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In the Shop: Lock It Down

March 24, 2012
By: Dan Anderson, Farm Journal Columnist
 
 

When machinery is assembled at a factory, all the nuts, bolts, fittings and fasteners are tightened to precise torques by calibrated hand or power wrenches. But farmers and mechanics can’t look up the torque value of every nut and bolt when they’re making field repairs, so it’s a guessing game when to stop cranking on a fastener or connection.

It’s hard to describe "tight enough," but in general:

  • When tightening nuts and bolts smaller than ¼" (6 mm, metric), use only your little finger on the wrench. Stop tightening when it feels uncomfortable on that finger.

     

  • For nuts and bolts in the 5⁄16" to 3⁄8" range (8 to 10 mm), center the end of the wrench in the soft part of your palm. Tighten till uncomfortable.

     

  • Fasteners in the ½" to 5⁄8" range (10 to 12 mm) can usually take all the effort an average man can put on an average wrench. An engineer for a bolt manufacturer told me several years ago that tests show an average-sized man, pulling straight toward his chest without bracing against the machine, can pull an average-sized hand wrench to 60 to 100 lb.-ft. of torque.

     

  • Fasteners larger than 5⁄8" (more than 12 mm) usually require all the body weight an average-sized man can exert on a conventional open-end/closed-end wrench.

     

It just depends. The exact torque value of a fastener depends on whether it is bare metal or plated metal, dry or lubricated, and other variables. But in general:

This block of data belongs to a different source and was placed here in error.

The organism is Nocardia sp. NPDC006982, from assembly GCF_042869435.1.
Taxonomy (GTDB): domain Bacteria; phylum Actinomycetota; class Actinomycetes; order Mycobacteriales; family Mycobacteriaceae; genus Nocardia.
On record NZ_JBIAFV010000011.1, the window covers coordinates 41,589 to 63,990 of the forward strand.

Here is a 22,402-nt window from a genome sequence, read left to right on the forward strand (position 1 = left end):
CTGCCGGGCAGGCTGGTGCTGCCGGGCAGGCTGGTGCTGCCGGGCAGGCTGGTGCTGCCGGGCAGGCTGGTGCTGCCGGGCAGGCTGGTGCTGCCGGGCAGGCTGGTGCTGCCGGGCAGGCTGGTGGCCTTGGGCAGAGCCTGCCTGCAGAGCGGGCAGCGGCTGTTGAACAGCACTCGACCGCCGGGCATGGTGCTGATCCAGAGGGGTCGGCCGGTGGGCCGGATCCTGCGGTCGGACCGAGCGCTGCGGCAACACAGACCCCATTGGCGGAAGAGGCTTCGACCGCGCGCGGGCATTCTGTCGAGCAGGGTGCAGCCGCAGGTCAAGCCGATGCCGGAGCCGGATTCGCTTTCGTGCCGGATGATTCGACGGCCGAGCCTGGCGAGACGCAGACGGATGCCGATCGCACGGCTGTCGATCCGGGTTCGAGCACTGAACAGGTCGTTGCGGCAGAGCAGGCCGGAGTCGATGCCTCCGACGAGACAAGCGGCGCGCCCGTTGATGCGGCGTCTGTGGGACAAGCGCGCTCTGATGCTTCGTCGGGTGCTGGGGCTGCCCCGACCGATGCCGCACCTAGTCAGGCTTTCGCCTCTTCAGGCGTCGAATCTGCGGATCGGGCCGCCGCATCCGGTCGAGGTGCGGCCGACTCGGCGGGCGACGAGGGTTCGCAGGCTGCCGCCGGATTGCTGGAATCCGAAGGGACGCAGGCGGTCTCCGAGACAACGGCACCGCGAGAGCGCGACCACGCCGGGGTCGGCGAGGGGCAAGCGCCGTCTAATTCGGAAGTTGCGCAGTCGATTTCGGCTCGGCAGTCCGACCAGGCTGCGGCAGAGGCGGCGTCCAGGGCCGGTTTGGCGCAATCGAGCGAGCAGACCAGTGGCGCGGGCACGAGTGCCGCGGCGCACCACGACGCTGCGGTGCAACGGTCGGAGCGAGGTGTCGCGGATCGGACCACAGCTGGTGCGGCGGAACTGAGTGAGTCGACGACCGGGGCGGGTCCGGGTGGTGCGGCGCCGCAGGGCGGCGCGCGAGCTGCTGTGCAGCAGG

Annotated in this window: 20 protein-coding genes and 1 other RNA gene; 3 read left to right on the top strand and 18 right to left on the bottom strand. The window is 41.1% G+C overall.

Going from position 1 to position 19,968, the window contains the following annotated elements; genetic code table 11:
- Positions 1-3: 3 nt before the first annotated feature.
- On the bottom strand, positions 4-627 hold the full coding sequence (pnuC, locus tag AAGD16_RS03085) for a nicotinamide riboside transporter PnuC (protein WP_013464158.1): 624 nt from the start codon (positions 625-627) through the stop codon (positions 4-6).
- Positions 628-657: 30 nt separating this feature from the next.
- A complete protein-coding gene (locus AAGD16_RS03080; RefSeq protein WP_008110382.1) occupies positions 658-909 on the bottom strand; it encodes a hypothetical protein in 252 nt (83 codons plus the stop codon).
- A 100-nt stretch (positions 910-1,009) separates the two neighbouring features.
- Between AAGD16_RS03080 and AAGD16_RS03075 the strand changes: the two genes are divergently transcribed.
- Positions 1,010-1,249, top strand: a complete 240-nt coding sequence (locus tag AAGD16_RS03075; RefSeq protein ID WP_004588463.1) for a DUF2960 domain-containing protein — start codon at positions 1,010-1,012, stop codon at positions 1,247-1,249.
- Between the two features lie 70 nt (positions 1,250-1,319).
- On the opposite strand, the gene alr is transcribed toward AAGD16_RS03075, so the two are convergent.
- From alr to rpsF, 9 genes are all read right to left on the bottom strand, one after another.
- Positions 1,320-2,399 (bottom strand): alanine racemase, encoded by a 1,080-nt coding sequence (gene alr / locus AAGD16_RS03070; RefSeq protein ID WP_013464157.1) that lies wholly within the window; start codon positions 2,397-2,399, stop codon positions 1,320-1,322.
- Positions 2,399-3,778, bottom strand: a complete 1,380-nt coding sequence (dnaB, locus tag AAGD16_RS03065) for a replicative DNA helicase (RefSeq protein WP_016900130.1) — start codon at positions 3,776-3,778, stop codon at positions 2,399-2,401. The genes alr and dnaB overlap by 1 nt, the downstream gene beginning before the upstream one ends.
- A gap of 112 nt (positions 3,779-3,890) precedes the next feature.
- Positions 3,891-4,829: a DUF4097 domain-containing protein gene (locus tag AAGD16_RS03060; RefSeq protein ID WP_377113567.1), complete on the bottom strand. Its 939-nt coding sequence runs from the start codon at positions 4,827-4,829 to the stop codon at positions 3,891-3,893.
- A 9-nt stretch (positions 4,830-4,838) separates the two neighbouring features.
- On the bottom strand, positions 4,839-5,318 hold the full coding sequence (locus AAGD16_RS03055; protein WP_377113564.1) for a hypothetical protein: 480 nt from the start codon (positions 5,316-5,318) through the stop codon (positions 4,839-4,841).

• 5⁄16" nut/bolt, Grade 5 = 10 lb.-ft.
  • 5⁄16" nut/bolt, Grade 8 = 21 lb.-ft.
  • 3⁄8" nut/bolt, Grade 5 = 16 lb.-ft.
  • 3⁄8"nut/bolt, Grade 8 = 30 lb.-ft.
  • ½" nut/bolt, Grade 5 = 38 lb.-ft.
  • ½" nut/bolt, Grade 8 = 75 lb.-ft.
  • 5⁄8" nut/bolt, Grade 5 = 98 lb.-ft.
  • 5⁄8" nut/bolt, Grade 8 = 180 lb.-ft.

     

Use these guidelines with a simple formula to estimate torque: weight in pounds × length in feet = lb.-ft. of torque. A 150-lb. man resting all his weight on the end of a 2'-long breaker bar produces 300 lb.-ft. of torque at the business end of the breaker bar.

Hydraulic fittings are often overtightened during field repairs. Identify the type of hydraulic fitting and torque it appropriately:

  • Before assembling any hydraulic fitting, always lubricate with grease or hydraulic fluid any rubber O-ring used in the fitting.

     

  • Flat-face fittings that have a rubber O-ring in a groove in the end of the fitting should tighten easily until the O-ring makes contact, then become "tight-tight" in less than a half-turn of the tightening nut. In a properly tightened flat-face fitting, most of the seal is between the machined faces of the metal fitting; the O-ring is insurance.

     

  • Straight-thread O-ring fittings use a nut and flat washer to compress an O-ring into a chamfer around the port of the fitting. Install the threaded end of the fitting until hand-tight. If the fitting must be aligned in a specific direction, it can be rotated up to one revolution backwards from the hand-tight stopping point. Tighten the nut against the washer to compress the O-ring and complete the seal.

     

  • Tightening flared hydraulic fittings can be problem-atic. Overtightening can crack the flared portion of the fitting, though it’s hard to disassemble and visually detect the hairline crack. That's because the crack only opens when it is tightened.

    Rule of thumb: Once the fitting’s nut is "finger-snug," put a wrench on the stationary fitting and another wrench on the fitting’s nut so you can enclose both of them with one hand, then tighten them until you are uncomfortable with that hand.

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    FEATURED IN: Farm Journal - Early Spring 2012

     
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